Leonard Mason (February 7, 1912-December 26, 1995), a British Unitarian humanist minister, who served churches in England and in Montreal, Quebec, was one of the outstanding preachers and public speakers of his generation.
Born in Meadow Cottage, Ainsworth, Lancashire in 1912, Leonard was the youngest of three brothers. His mother died when he was four. His father, a weaver and an amateur Shakespearian actor, was a member of the Unitarian chapel in Ainsworth (Cockey Moor), where he was choirmaster. Leonard was given a scholarship to attend a grammar school. He took on additional studies in the Bible and in ancient Greek.
Beginning in 1929, with Unitarian financial support, Mason attended Manchester University (B.A.) and Unitarian College, Manchester (B.D.). Besides religion he studied classics, philosophy, science, history, and biography. His brilliant marks were offset by several failures to pass the examination on the English Bible. He studied for a year at the Harvard Divinity School, 1935-36, during which he took time off to travel across the United States. At home on the public platform, he had begun his career as a student preacher at 18. By age 23, when he became a fully qualified English Unitarian minister, he had preached 150 times. In 1936 he went to Mansford Street Church, a mission church in East London, which he helped to become self-supporting. While there he also served as the London District Minister.
In London Mason took elocution lessons to moderate his Lancashire accent. In 1940 he married Joan Mary Edmondson. He and his wife lived through the bombing of London, caring for bombed-out families in the church basement. Their first son, Roger, was born during the Blitz. (Their other sons, Hugh and Phillip, were born later.) His church put on George Bernard Shaw’s play Pygmalion, taking it to the bomb shelters in the uncompleted subway stations. He played Professor Higgins.
In 1943 Mason became the minister of the Octagon Chapel, Norwich. His lecture, “Hitch-hiking across America,” was popular among the homesick Americans in nearby air force bases. This led to part-time lecturing at Cambridge University. In 1949 he became the minister at Leicester Great Meeting. There he became a religious humanist. His church did not mind, though some English Unitarians elsewhere did. His sermon on sewers, though well-written and finely delivered, did not sit so well with Leicester. One member excused him saying, “After all, he reads The Manchester Guardian: what would you expect?”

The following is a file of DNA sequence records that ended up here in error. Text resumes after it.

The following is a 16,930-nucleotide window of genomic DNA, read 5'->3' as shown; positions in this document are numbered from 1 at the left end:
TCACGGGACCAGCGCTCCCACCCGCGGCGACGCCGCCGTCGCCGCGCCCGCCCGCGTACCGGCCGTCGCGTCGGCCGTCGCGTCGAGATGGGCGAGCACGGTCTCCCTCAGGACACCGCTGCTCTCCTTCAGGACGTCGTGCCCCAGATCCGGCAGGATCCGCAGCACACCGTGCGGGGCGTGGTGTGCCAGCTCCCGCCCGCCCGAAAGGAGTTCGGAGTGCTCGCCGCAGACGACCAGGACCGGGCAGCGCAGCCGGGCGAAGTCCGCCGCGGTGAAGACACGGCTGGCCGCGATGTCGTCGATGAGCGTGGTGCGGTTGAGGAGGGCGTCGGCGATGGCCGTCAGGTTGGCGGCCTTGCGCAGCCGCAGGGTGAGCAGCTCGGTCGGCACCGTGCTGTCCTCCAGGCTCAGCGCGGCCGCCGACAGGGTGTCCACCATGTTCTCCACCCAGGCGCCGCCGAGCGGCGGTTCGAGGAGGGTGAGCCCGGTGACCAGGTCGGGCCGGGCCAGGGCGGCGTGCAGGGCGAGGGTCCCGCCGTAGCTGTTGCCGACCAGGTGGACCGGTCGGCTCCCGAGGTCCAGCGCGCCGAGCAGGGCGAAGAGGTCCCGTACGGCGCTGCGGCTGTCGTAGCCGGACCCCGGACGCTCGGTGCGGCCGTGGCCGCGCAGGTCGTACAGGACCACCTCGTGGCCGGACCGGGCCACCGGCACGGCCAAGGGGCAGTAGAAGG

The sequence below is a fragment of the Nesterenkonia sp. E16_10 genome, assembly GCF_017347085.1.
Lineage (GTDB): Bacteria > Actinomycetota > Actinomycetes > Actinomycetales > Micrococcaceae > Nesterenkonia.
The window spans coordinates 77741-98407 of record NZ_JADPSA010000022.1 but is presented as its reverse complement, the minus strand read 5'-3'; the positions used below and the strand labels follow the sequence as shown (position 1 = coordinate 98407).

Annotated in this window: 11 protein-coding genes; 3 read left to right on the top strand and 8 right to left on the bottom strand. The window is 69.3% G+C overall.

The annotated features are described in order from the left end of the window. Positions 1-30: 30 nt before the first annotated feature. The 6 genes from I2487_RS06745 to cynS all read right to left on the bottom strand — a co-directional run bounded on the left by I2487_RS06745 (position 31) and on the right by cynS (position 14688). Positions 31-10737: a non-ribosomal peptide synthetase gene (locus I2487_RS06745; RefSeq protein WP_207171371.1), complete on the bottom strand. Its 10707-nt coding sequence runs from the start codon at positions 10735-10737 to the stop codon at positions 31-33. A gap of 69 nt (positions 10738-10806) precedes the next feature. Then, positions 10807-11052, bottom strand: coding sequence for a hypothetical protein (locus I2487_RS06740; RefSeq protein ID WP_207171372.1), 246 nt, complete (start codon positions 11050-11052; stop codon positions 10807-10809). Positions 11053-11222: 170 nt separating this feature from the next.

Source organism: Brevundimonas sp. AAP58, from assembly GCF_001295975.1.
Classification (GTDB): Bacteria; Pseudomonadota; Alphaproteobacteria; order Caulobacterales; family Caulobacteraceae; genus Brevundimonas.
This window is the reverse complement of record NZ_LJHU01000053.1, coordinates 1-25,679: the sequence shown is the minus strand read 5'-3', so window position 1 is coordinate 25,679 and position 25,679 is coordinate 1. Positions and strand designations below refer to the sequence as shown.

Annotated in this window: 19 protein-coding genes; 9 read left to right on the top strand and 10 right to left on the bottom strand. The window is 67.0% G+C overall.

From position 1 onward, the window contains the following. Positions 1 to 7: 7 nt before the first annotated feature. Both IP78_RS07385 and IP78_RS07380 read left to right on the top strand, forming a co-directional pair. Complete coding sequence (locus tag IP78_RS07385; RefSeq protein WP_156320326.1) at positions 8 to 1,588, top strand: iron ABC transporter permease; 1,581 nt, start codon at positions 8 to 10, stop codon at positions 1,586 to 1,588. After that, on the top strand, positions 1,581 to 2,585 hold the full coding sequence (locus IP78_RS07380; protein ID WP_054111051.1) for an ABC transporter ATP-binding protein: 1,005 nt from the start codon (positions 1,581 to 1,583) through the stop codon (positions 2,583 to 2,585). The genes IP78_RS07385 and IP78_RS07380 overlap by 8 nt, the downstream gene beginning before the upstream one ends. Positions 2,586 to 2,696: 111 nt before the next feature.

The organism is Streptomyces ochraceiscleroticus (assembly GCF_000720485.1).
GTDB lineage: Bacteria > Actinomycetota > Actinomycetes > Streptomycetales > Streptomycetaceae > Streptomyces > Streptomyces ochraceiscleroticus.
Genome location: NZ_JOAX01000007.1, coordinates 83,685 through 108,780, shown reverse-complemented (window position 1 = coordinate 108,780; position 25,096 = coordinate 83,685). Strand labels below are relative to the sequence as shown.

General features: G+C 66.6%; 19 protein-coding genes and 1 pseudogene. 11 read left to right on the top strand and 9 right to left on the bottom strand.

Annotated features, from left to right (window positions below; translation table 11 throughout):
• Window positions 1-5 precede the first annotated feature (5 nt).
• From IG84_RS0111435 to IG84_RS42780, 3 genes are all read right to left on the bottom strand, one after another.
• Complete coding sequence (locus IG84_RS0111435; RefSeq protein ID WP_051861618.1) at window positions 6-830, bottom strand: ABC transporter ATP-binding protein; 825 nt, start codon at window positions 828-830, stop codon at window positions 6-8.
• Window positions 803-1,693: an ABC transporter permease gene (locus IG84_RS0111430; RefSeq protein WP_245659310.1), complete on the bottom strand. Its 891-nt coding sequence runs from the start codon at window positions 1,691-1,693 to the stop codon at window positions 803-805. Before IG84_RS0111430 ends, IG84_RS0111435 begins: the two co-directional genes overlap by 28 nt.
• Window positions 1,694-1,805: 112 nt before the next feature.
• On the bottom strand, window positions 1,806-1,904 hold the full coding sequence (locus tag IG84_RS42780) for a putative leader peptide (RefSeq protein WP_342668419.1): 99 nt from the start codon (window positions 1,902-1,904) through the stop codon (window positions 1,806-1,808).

While he was minister of Great Meeting Chapel, Leicester, in 1957, he took his friend Trevor Ford of Leicester University to examine a fossil that had been found by his son Roger Mason and two climbing companions in Precambrian rocks of the Charnian Supergroup of Charnwood Forest near the city. Ford published the first scientific description of the fossil in 1958 and named it Charnia masoni. The discovery demonstrated that the Ediacara biota discovered in South Australia ten years earlier is undoubtedly Precambrian in age, confirming a prediction made by Charles Darwin in On The Origin of Species. Comparable life-forms have since been discovered in all continents except Antarctica and their distinctive life-forms have enabled the International Stratigraphic Commission to recognize a new Precambrian time period, the Ediacaran Period, preceeding the Cambrian Period.**
In 1960 Mason became the minister of The Unitarian Church of Montreal, Canada. There he filled a large church and enjoyed a reputation as the best public speaker in Montreal. He actively supported legalizing medical abortions, women’s rights, and Vietnam war resisters in Montreal. After performing the 1965 marriage of Elizabeth Taylor and Richard Burton, and being subjected to much unwanted publicity, he initiated the introduction of civil marriages in Quebec. Before this time marriages had only been possible before a priest, minister, or rabbi. He served on the executive committee of the Canadian Unitarian Council, and became its President, in 1967. He was a frequent contributor to the periodical, Religious Humanism.